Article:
1. ^ a b Chari, P. R.; Chandran, D. Suba; Akhtar, Shaheen (July 2011). "Tourism and Peacebuilding in Jammu and Kashmir" (PDF). United States Institute for Peace. Archived from the original (PDF) on 21 September 2018. Retrieved 30 December 2018.
  2. ^ "Track-2 diplomacy on Kashmir under way". DAWN. 24 June 2004. Archived from the original on 30 December 2018. Retrieved 30 December 2018.
  3. ^ Parthasarathy, G. (19 September 2019). "India, too, has an all-weather friend". The Hindu Business Line. Retrieved 29 November 2019. Lavrov, in response, "emphasised the need for de-escalation of tensions".
  4. ^ a b Chang, I-wei Jennifer (9 February 2017). "China's Kashmir Policies and Crisis Management in South Asia". United States Institute of Peace. Retrieved 2 November 2019.
  5. ^ PTI (14 September 2019). "US senators urge India and Pakistan to 'de-escalate tensions' on J&K issue". Livemint. Retrieved 2 November 2019.
  6. ^ Jacob, Jayanth; Naqshbandi, Aurangzeb (25 September 2017). "41,000 deaths in 27 years: The anatomy of Kashmir militancy in numbers". Hindustan Times. Archived from the original on 4 May 2018. Retrieved 30 December 2018.
  7. ^ "Indo-Pakistan War of 1965". Global Security. Archived from the original on 30 December 2018. Retrieved 30 December 2018.
  8. ^ "Kargil War: All you need to know about Kargil War". The Economic Times. 26 July 2018. Retrieved 30 December 2018.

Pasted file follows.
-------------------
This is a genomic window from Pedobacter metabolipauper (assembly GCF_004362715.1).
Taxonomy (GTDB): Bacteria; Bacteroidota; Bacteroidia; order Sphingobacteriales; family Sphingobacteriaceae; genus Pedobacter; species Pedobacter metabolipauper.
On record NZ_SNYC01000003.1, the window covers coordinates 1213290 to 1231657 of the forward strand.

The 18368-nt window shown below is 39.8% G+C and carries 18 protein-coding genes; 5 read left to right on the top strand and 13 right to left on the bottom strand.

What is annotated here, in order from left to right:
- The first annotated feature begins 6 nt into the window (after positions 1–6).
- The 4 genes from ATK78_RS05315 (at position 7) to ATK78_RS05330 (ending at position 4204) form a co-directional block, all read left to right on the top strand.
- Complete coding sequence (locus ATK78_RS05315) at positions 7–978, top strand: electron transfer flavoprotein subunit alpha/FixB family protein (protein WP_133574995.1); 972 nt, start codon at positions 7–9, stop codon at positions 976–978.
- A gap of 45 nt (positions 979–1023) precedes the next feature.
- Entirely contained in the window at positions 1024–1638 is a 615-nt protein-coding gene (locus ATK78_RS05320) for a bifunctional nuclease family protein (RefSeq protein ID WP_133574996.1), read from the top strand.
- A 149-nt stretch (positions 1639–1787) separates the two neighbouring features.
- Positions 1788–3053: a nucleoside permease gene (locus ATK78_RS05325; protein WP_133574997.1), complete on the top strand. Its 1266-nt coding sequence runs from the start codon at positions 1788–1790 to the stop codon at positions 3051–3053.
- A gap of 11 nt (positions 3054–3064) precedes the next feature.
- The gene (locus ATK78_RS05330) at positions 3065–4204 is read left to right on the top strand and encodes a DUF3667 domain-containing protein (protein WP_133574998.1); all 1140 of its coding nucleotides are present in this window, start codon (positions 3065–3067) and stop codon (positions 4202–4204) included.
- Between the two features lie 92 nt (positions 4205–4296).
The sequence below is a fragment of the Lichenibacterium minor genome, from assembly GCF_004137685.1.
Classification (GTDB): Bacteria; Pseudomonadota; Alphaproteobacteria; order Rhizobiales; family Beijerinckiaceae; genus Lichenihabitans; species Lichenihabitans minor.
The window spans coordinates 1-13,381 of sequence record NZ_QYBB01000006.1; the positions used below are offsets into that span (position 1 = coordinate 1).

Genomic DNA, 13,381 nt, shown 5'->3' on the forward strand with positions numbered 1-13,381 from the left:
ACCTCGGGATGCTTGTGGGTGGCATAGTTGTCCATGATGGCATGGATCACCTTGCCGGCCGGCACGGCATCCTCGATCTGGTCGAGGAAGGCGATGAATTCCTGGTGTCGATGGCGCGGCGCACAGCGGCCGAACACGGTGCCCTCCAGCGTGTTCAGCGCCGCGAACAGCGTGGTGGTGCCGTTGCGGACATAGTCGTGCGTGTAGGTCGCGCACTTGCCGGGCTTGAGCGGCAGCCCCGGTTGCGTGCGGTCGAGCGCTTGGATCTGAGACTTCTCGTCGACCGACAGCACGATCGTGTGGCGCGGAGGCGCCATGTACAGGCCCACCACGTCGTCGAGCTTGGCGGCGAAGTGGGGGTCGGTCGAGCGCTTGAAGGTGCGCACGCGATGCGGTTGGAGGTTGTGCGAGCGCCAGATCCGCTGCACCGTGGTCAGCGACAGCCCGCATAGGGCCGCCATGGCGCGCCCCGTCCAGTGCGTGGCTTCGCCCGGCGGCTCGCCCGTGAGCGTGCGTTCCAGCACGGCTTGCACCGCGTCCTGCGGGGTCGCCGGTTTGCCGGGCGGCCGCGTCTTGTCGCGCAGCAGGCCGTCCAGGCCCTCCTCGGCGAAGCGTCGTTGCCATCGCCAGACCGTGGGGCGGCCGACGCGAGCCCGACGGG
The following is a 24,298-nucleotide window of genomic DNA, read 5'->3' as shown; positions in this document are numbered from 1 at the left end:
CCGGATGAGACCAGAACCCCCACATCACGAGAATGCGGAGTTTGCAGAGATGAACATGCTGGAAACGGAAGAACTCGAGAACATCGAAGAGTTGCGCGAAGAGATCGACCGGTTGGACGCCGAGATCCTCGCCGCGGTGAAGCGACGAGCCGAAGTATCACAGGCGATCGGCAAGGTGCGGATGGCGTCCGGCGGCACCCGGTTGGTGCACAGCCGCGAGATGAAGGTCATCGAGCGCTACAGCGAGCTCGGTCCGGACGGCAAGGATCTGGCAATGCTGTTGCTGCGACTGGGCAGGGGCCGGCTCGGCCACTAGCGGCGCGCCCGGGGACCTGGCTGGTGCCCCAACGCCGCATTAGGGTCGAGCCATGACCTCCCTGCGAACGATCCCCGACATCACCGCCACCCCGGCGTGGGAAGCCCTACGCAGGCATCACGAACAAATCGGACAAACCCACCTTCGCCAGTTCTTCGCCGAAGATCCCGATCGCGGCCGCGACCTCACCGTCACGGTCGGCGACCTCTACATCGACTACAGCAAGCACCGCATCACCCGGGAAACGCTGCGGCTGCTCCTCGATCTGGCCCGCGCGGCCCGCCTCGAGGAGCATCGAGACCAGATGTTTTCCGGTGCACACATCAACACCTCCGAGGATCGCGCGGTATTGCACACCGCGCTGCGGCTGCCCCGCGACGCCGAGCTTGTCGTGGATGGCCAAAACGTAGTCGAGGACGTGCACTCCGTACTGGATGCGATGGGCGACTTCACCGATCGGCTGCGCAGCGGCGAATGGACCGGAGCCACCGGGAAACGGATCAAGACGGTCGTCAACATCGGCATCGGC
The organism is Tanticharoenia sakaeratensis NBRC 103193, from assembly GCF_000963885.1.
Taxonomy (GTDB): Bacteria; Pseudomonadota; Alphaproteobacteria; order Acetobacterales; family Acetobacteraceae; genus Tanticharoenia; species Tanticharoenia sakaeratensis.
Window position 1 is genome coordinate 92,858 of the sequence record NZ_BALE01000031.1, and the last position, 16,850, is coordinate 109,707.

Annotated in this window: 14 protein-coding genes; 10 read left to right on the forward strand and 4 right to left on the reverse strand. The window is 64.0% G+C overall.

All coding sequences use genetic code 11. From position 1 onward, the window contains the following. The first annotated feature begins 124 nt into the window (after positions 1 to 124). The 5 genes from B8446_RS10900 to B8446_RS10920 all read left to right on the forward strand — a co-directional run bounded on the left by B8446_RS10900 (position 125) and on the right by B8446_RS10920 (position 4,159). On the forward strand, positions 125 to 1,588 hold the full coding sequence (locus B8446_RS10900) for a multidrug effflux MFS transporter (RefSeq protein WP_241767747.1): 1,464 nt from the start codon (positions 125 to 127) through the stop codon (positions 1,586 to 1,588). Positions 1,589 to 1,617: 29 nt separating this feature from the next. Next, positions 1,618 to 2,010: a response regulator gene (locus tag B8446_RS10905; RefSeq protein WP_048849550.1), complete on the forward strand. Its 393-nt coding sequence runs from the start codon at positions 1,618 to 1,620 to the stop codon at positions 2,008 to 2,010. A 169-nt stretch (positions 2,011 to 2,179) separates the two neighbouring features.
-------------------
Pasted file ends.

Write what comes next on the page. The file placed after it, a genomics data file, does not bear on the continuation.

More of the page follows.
9. ^ "A brief history of the Kashmir conflict". The Telegraph. 24 September 2001. ISSN 0307-1235. Retrieved 30 December 2018.
  10. ^ a b Behera, Navnita Chadha (2013). "Conflict, governance and peacebuilding in Kashmir". Peace Research Institute Oslo (PRIO). Archived from the original on 30 December 2018. Retrieved 30 December 2018.
  11. ^ Vinayak, Ramesh (9 December 2001). "PDP's healing touch policy on firing line as Jammu attacks put Congress on defensive". India Today. Archived from the original on 30 December 2018. Retrieved 30 December 2018.
  12. ^ Yusuf, Shabir Ibn (7 January 2016). "Mufti's 'healing touch' policy changed JK's security scenario". Greater Kashmir. Archived from the original on 30 December 2018. Retrieved 30 December 2018.
  13. ^ PTI (8 June 2008). "Vajpayee, Advani endorsed PDP's healing touch policy: Mufti". Outlook India. Retrieved 30 December 2018.
  14. ^ Outlook Monitoring Bureau (25 January 2018). "Jammu & Kashmir CM Says She Will Describes Withdrawal Of FIRs Against 9700 Youths As Major Humanitarian Gesture". Outlook India. Archived from the original on 30 December 2018. Retrieved 30 December 2018.